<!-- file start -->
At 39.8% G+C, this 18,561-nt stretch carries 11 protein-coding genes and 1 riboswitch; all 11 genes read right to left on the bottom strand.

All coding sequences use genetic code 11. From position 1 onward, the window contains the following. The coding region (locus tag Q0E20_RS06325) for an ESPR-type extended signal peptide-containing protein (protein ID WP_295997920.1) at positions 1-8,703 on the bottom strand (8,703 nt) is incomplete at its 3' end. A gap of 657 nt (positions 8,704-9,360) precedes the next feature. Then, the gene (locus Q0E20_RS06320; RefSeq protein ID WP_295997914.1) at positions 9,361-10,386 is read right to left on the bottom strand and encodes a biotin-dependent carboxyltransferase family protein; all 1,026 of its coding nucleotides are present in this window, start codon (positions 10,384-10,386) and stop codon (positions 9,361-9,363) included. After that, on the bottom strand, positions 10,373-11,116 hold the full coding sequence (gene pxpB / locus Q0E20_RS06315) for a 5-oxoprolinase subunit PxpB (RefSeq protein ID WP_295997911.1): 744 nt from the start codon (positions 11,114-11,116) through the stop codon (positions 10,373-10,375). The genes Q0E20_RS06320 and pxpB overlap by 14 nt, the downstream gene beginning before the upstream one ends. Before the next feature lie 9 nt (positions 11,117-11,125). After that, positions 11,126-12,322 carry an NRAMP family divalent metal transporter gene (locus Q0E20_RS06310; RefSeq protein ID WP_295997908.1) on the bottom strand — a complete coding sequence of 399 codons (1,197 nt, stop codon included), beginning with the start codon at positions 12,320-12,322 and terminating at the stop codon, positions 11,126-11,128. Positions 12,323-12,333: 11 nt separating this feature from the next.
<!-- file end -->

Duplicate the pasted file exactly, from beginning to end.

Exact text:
At 39.8% G+C, this 18,561-nt stretch carries 11 protein-coding genes and 1 riboswitch; all 11 genes read right to left on the bottom strand.

All coding sequences use genetic code 11. From position 1 onward, the window contains the following. The coding region (locus tag Q0E20_RS06325) for an ESPR-type extended signal peptide-containing protein (protein ID WP_295997920.1) at positions 1-8,703 on the bottom strand (8,703 nt) is incomplete at its 3' end. A gap of 657 nt (positions 8,704-9,360) precedes the next feature. Then, the gene (locus Q0E20_RS06320; RefSeq protein ID WP_295997914.1) at positions 9,361-10,386 is read right to left on the bottom strand and encodes a biotin-dependent carboxyltransferase family protein; all 1,026 of its coding nucleotides are present in this window, start codon (positions 10,384-10,386) and stop codon (positions 9,361-9,363) included. After that, on the bottom strand, positions 10,373-11,116 hold the full coding sequence (gene pxpB / locus Q0E20_RS06315) for a 5-oxoprolinase subunit PxpB (RefSeq protein ID WP_295997911.1): 744 nt from the start codon (positions 11,114-11,116) through the stop codon (positions 10,373-10,375). The genes Q0E20_RS06320 and pxpB overlap by 14 nt, the downstream gene beginning before the upstream one ends. Before the next feature lie 9 nt (positions 11,117-11,125). After that, positions 11,126-12,322 carry an NRAMP family divalent metal transporter gene (locus Q0E20_RS06310; RefSeq protein ID WP_295997908.1) on the bottom strand — a complete coding sequence of 399 codons (1,197 nt, stop codon included), beginning with the start codon at positions 12,320-12,322 and terminating at the stop codon, positions 11,126-11,128. Positions 12,323-12,333: 11 nt separating this feature from the next.